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Pension Funds

New Jersey legislator to introduce bill barring pension fund from investing in gun-makers

A New Jersey state senator was scheduled to introduce legislation Thursday preventing the New Jersey Pension Fund, Trenton, from investing in gun manufacturers. Two members of the General Assembly are expected to follow suit, according to a news release issued by Democratic members in the state Senate.

"We cannot stand by and let gun manufacturers, that profit by producing weapons, benefit from the investment of our pension funds," state Sen. Vin Gopal said in the news release. "With this bill, we are sending a message that New Jersey is making a conscious decision about the type of companies the state should invest in."

Details of the proposed bill were not immediately available; neither was the size of the pension fund's investment in gun manufacturers.

The bill prohibits the state "from investing assets of any pension or annuity fund in companies that manufacture firearms or firearm ammunition," the news release said.

It also requires the State Investment Council and the director of the Treasury Department's division of investment "to submit an initial report on its prohibited investments and thereafter to submit annual reports on its progress toward compliance with the prohibition," the news release said. The State Investment Council formulates policies for the division to manage the assets of the $77.6 billion pension fund.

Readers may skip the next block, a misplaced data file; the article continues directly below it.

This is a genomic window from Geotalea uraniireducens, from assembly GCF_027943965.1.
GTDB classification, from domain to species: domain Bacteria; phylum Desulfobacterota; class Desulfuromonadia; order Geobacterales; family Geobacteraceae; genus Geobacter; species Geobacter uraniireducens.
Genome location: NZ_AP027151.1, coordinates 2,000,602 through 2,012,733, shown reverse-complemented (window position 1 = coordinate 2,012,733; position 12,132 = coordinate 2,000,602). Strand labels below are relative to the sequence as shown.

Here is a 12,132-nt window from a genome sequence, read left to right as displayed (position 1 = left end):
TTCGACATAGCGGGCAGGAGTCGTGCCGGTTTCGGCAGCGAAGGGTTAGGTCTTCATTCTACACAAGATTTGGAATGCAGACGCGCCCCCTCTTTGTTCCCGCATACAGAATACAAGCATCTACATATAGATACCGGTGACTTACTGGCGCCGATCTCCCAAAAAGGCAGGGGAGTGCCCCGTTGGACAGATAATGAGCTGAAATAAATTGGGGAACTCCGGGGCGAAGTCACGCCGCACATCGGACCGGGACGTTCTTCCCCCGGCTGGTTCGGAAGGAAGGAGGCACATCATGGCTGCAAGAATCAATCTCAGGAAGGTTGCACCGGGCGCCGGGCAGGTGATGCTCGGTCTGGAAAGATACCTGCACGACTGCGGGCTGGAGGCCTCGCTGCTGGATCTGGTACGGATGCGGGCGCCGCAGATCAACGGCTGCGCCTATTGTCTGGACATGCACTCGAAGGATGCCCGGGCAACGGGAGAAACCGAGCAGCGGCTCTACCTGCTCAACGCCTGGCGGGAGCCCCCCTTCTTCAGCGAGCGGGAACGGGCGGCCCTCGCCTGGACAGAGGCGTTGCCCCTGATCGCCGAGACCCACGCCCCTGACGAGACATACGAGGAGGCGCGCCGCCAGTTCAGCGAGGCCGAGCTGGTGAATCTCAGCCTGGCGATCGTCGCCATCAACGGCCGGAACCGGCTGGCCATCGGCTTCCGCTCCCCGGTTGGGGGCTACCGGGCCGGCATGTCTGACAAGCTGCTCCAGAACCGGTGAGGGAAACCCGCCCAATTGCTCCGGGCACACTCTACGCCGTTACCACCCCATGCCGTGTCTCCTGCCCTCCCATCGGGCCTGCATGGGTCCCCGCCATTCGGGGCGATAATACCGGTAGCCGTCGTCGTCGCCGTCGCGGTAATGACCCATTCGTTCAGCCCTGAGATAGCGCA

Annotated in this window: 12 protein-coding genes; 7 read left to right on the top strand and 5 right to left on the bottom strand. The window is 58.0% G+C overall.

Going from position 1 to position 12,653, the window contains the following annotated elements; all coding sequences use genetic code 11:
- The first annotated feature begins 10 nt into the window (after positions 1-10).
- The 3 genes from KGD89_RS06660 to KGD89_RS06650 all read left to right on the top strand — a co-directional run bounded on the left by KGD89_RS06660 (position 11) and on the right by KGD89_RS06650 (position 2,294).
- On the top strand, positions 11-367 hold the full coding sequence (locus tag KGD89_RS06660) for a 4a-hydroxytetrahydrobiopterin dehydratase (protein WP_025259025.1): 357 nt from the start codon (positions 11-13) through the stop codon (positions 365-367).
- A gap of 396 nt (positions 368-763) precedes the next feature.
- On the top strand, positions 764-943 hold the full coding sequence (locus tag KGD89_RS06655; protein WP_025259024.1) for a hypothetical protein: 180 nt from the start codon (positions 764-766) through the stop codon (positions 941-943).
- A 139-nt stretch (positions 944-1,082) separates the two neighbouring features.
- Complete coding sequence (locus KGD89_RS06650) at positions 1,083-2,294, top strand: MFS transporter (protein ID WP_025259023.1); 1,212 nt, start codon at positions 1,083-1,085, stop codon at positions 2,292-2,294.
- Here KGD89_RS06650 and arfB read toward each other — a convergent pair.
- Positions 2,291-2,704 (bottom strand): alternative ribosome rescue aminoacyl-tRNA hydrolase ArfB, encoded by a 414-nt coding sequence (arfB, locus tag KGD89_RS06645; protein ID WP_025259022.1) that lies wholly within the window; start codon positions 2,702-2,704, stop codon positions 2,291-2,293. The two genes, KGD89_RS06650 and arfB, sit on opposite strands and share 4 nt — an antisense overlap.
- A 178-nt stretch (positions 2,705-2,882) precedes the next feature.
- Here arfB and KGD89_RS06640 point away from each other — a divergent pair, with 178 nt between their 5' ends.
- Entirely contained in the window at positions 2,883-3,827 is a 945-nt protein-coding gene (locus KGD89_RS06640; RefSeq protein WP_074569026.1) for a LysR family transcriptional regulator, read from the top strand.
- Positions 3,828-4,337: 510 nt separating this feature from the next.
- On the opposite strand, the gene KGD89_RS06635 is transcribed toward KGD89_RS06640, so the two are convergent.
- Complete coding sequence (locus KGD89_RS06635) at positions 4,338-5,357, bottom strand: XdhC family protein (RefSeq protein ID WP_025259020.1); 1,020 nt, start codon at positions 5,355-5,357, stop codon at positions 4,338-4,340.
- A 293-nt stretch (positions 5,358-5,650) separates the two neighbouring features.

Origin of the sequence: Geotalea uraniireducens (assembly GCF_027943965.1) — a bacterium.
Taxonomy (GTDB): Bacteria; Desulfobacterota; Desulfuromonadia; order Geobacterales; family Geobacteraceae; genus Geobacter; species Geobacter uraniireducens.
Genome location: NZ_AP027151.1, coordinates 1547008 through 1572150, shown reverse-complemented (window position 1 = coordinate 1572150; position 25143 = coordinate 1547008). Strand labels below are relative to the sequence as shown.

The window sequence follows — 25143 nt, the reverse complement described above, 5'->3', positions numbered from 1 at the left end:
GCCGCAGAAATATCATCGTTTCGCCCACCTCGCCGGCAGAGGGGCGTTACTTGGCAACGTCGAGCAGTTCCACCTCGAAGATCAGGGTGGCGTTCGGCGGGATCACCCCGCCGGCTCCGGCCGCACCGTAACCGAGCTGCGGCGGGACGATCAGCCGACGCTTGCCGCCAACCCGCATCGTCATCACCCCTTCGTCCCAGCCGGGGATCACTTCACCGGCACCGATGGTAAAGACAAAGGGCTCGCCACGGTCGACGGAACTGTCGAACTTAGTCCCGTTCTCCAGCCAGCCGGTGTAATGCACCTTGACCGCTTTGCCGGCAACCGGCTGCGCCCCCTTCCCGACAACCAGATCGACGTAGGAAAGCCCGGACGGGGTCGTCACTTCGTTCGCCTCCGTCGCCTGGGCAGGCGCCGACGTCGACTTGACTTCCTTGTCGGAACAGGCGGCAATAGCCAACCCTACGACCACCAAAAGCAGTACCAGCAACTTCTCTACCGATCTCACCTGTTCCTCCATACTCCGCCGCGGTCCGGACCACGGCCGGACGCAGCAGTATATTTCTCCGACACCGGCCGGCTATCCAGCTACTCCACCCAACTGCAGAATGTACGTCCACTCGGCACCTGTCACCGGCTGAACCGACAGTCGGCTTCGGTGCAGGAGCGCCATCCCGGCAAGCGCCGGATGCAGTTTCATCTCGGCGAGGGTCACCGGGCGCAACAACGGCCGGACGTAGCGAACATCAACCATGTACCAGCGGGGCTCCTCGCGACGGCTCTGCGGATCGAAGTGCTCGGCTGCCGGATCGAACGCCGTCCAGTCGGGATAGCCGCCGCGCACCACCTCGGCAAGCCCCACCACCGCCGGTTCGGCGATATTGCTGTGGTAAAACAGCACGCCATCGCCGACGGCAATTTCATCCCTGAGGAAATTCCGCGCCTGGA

The announcement comes a day after Florida teachers reacted viscerally to news that they've been paying into a retirement fund that invests in gun companies, including the maker of an assault rifle used to kill 17 Parkland high school students and educators last week.

They demanded Wednesday night that the $209.7 billion Florida State Board of Administration divest of those stocks immediately.

The state pension plan for Florida teachers held 41,129 shares in American Outdoor Brands Co., formerly known as Smith & Wesson, as of Dec. 31, Bloomberg reported Tuesday. The company manufactured the AR-15 used in the Marjory Stoneman Douglas High School shooting, according to local law enforcement.

Based on securities filings, the shares are valued at more than $500,000. Like other individual holdings, this is a small portion of the fund's $154 billion portfolio, which includes hundreds of investments. The pension fund is also invested in Sturm & Ruger Co., Vista Outdoor Inc. and Olin Corp., which make firearms or ammunition.

John Kuczwanski, a spokesman for the State Board of Administration, which administers the fund, said while "the SBA must act solely in the interest of the participants and beneficiaries," that "as primarily passive investors, we essentially own the entire market."

Bloomberg contributed to this story.